Monday, June 2, 2008

Lying to your kids

This guy, Paul Graham, asks a cool question: why do we lie to our kids? In particular, why do we go out of our way to lie about some things ("Fluffy went to live in the country") but not others ("Candy will rot your teeth").

Most parents would say that you lie to protect your kids. Protect them from what? From the truth that life is pretty capricious, unfair, and unsafe. That shit happens. Always did, always will. Shit will happen to your kids, it will happen to my kids.

But can't you protect them without lying to them? Can't you tell them that shit happens, but shield them from the shit for as long as possible? So why do we pretend that shit doesn't happen?

It seems to me that the things we lie about most involve bad things of a particular sort: bad things that are done by one person to another. And why don't we want to tell our kids about the fact that people do shitty things to each other? I can think of a few reasons:
1. We don't want to give them ideas
2. If they think people do bad things to other people, they might believe that the parent could do bad things to them. And we want to be trusted implicitly and completely (why? because we want to be the boss all the time)
3. They'll be too afraid to extend themselves with anyone else for fear of being hurt

#3 seems interesting - because we all know that some people are going to take gigantic dumps all over our kids some day. Both Abby and Maddie will get broken up with one day by some loser d-bag (that I of course disliked from the start) and will feel awful. But if I tell them early on, and hammer in to them, that people will hurt them, they'll be less likely to get involved with the d-bag in the first place. So why don't I tell them this?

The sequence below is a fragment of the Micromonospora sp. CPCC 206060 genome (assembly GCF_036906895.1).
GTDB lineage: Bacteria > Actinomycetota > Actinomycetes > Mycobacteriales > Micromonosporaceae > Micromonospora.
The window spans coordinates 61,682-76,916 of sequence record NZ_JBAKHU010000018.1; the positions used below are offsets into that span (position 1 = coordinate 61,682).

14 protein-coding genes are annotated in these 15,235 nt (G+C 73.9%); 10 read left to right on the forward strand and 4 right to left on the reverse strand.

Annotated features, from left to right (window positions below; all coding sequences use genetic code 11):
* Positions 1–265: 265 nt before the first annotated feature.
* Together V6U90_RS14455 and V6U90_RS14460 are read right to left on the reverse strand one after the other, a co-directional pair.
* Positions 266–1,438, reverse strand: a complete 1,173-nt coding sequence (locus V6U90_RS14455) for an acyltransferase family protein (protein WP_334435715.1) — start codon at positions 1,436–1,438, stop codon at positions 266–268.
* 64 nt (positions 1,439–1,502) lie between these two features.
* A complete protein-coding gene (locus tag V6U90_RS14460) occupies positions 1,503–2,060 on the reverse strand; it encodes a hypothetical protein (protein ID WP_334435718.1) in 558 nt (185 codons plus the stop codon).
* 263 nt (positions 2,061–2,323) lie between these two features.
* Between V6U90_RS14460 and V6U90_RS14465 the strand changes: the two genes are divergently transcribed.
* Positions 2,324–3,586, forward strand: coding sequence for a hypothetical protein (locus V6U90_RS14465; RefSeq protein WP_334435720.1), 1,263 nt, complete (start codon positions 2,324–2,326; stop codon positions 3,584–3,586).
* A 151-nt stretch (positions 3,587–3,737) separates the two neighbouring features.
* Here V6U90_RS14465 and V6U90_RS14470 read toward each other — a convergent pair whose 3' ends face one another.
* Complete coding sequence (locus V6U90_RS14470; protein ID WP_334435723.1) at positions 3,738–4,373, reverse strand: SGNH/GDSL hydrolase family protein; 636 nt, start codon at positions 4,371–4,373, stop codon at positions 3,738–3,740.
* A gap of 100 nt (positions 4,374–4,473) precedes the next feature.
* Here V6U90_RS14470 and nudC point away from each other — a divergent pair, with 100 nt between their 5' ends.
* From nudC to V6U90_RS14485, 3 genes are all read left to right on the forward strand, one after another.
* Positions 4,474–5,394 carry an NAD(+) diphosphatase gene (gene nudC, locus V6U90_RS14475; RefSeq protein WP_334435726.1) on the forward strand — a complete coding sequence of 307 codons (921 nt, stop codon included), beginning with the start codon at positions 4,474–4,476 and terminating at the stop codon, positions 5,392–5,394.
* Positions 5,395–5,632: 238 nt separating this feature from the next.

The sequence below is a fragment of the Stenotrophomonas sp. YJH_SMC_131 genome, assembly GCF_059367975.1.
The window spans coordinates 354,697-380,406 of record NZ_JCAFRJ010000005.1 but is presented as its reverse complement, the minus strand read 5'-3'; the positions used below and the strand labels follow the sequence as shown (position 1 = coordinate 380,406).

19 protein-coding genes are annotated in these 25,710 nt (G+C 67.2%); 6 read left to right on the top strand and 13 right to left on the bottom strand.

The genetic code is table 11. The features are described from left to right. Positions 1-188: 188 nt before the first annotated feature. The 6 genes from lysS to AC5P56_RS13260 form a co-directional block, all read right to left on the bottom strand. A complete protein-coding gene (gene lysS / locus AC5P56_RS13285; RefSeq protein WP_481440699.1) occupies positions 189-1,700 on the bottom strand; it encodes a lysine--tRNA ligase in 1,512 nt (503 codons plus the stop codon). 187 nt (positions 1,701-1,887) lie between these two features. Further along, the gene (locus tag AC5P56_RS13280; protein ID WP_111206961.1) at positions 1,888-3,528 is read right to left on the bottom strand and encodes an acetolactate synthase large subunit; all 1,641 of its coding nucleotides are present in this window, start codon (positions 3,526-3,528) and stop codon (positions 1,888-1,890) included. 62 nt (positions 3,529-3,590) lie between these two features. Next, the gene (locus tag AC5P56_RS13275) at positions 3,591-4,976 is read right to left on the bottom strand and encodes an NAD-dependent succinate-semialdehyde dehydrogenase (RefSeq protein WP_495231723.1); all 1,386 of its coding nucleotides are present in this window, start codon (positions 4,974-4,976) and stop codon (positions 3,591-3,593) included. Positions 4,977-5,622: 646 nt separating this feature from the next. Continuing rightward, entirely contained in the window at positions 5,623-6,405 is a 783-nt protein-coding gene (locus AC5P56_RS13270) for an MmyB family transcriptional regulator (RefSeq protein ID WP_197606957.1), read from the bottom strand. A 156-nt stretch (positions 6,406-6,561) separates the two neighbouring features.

Because the same reaction that gets them involved with the d-bag will get them involved with their best friends and the love of their lives. Every relationship starts the same, even if they all end differently. So if I told Abby and Maddie the truth about life, I'd probably prevent them from experiencing the great highs of life, even if they'd also avoid the great lows.

And don't think that you can lie to your kids and also give them the greatest highs. Here's something that I'm convinced of: I will not be intimately involved with more than 1 or 2 of my kids best days in life. I'll walk my girls down the aisle, but I'll never make their heart flutter like it will the day they meet that guy. I'm not down on this, because what I lose in amplitude I'll make up for in volume - I get to be there for 900 of their best 1000 days. But not the top 10, not quite.

So that's why I lie - because they need to be naive enough to assume things will turn out right and stupid enough to try things that rationally might not work.

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